With music and the visual arts and mathematics, they serve me well as ways of thinking about possibilities for language, the formal possibilities; and then you’ve got this extra stickiness of the surface of language, of specific meanings, that you don’t have to the same degree in those other fields. It’s that combination: sometimes going with the stickiness, trying to say something, trying actually to express something or put an external objective polemical point, and at other times, just letting something grow out of the material of language and “finding out” equally — “this grew for me, I recognized it, how and in what way is that my feeling?”
O’Mahony: So is language something that is outside, and that you come to, or that is always constructive in your perception?
Joyce: It’s both. If I’m doing a creative writing workshop and I’ve a small enough group (I’m highly dubious about creative writing workshops, by the way, but I do them, partly to sabotage them), one of the things that I do, and I tell them beforehand that it’s a really cheap trick, I say, “OK, look, we’re just going to take three or four minutes and I just want you to think about this, in your own mind, don’t say anything. I want you to think about some experience you’ve had, some idea, some fantasy, some dream that is very particular to you, that is yours uniquely, and that really, really matters to you but that is very private. I want you to express this, to describe this to yourself in your own words. I’m not going to ask anyone to say it here. I just want you to do this.” So, to start with they’re kind of looking at me in alarm, then you get the odd hand going up, and eventually everybody has done it and they’re wondering what’s happening. So I say “OK, so you’ve all managed to describe this experience that’s unique to yourself, that’s very, very private, you expressed it in your own words?” and then I say “No you haven’t. There’s no such thing as your own words. The words that you’ve used, that you’ve thought adequate to this thing which is very private, very personal, are also the same words that are used in advertising, used by corrupt politicians. They’re being used to scam, and so on.” There is no such thing as this intimate, personal field of language. It’s always the same, it’s crossing boundaries constantly.
O’Mahony: What do you think is the responsibility of the poet as someone who is particularly close to language and has a particularly attentive awareness of it?
Joyce: Well, to start with, not to allow meanings loose in the poetry that you can’t in some way … I was going to say in some way inhabit, or live with, but that’s not right … not that you have them under control, but that they’re not in control of you. You can’t at any point step back and say “I didn’t mean that.” Anything you put down, any meanings that are there, they’re your meanings. If you’re not going to bring them down and rephrase, reshape them, and control them in that very authoritarian way which I don’t believe works for poetry, what you’ve got to do is balance them elsewhere. So you’ve got this constant dynamic, a dialectic, going on.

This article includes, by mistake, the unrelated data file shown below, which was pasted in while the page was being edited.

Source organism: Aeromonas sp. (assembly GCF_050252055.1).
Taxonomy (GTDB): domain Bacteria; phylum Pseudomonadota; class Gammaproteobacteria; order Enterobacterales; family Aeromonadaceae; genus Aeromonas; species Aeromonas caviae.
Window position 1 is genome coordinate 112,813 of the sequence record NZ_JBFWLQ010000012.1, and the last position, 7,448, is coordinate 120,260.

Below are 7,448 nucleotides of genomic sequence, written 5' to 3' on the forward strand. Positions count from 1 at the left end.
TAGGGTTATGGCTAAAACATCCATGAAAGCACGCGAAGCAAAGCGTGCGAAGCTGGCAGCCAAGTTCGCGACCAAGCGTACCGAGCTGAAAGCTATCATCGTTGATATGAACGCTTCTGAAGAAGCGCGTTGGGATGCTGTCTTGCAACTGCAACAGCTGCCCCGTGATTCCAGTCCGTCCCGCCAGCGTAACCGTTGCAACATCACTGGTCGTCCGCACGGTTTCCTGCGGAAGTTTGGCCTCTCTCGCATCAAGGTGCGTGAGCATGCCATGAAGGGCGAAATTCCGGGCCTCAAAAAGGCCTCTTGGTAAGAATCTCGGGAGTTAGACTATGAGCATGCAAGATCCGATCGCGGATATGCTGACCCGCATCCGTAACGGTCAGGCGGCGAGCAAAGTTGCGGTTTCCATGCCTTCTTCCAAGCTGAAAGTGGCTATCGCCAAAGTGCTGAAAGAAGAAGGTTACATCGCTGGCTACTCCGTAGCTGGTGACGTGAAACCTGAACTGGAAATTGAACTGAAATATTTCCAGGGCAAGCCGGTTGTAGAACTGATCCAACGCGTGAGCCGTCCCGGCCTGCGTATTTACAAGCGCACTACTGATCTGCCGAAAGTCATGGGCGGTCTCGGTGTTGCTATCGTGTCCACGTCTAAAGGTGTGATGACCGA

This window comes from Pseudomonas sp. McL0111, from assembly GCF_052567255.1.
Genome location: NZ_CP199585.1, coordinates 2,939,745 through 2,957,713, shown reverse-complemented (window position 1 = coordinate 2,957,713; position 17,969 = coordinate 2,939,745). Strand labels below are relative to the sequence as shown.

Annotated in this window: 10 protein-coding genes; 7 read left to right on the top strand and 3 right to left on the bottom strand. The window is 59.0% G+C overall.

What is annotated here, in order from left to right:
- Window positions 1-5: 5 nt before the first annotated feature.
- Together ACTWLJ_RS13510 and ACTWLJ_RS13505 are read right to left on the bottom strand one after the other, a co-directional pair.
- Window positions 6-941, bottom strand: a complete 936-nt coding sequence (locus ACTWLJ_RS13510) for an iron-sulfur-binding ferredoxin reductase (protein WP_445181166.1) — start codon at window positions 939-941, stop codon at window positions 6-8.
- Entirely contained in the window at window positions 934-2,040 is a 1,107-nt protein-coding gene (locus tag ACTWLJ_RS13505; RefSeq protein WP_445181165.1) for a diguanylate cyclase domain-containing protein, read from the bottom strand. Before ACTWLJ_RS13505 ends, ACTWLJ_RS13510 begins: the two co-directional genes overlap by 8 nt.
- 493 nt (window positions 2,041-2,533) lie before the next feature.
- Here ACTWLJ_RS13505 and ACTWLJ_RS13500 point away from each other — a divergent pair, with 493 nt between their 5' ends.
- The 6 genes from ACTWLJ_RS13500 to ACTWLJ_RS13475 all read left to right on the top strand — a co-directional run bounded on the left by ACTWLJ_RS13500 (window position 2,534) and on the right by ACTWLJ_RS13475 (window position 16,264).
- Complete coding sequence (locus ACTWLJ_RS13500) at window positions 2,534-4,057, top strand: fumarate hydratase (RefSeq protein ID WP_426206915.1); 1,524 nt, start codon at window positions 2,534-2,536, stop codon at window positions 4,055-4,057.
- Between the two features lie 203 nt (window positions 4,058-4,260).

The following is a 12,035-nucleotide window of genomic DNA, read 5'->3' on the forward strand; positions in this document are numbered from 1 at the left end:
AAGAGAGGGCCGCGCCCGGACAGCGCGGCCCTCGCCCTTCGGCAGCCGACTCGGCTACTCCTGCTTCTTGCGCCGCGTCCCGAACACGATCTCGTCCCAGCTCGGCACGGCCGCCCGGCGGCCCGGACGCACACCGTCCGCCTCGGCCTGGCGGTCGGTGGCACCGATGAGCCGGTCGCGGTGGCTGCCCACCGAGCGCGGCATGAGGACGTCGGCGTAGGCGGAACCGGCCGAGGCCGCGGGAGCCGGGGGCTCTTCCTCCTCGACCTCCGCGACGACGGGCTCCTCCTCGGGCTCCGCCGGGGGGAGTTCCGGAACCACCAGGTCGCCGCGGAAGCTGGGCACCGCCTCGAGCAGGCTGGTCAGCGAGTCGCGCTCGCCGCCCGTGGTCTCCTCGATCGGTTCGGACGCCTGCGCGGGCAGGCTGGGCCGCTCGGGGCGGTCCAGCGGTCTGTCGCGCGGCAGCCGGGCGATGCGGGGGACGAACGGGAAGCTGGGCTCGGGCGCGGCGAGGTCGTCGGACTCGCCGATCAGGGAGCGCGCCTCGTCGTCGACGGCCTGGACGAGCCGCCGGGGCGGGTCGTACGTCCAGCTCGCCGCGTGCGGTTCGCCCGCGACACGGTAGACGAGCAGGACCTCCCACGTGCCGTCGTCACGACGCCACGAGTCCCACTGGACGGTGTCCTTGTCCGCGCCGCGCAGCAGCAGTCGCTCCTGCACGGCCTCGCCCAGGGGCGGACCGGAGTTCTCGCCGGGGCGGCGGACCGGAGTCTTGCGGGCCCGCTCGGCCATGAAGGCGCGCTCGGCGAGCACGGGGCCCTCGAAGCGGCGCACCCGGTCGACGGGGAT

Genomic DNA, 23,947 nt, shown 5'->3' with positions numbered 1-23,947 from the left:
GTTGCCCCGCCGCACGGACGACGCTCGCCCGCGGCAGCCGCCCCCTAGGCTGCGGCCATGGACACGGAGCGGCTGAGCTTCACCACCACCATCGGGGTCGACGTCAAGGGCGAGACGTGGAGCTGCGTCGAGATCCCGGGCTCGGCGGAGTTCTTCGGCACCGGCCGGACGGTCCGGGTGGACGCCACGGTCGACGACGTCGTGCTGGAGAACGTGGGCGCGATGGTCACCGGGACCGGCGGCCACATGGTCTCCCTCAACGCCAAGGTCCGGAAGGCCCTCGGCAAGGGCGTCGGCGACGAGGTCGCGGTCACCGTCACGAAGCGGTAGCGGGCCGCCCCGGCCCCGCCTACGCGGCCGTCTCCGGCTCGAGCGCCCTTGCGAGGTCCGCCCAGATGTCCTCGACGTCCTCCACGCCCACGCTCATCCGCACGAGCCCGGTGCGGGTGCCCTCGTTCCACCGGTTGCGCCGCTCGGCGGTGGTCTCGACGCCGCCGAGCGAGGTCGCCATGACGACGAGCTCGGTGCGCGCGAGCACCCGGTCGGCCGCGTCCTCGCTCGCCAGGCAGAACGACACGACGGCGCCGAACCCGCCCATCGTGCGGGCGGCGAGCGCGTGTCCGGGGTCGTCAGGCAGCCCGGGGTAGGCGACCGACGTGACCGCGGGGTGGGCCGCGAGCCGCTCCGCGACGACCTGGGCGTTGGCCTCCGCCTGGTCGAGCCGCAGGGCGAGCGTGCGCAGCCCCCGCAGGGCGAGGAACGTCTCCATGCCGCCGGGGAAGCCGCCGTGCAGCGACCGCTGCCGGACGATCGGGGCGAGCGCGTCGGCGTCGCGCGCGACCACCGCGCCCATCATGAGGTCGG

What’s in Store is full of that sort of stuff; that’s why there are so many elements in there. I don’t know to what degree I’m accurate or doing him a disservice, but I think that Yeats did much the same thing in his books. You’ve got expressions of different, polarized angles in different poems within a single book so that they balance one another. He does it, to some degree formally, and textually as well. There’s stuff that’s quite accessible and idiomatic sitting alongside stuff from A Vision, but he also takes up quite different, polarized, subject positions in relation to things.
O’Mahony: So, in terms then of what you said in “The Point of Innovation in Poetry,” and I realize that this was written nearly fifteen years ago in 1996, but there’s a point at which you distinguish between expressive poetry and nonexpressive poetry; you’ve got “expressive” poetry on the one hand “speaking for” people, and on the other …
Joyce: Well, the other thing is more or less what I’m trying to outline; I mean, I was on my high horse, on my pulpit, for that thing. I was all fired up and we were doing this thing, putting on this festival and I thought I knew what I thought. I’m much less sure now, much less programmatic, so that rather than saying that prescriptively [i.e. affirming a non-expressive form of poetry through his own poetry], I’d put it descriptively of the way that I work; but it is a reason why I distrust and dislike a good deal of what other people consider to be good poetry. I think it’s too much the intellect dominating a skill set which I associated with poetry, but what’s being done isn’t poetry. I think poetry has its own specific ethics where you’re responsible for everything but you’ve got to let it go and you’ve got then something further to live up to. All those extra meanings you let loose, you’ve got to deal with them as well; so it’s constantly letting go more meanings, bringing them into the world and letting them exist rather than letting them down.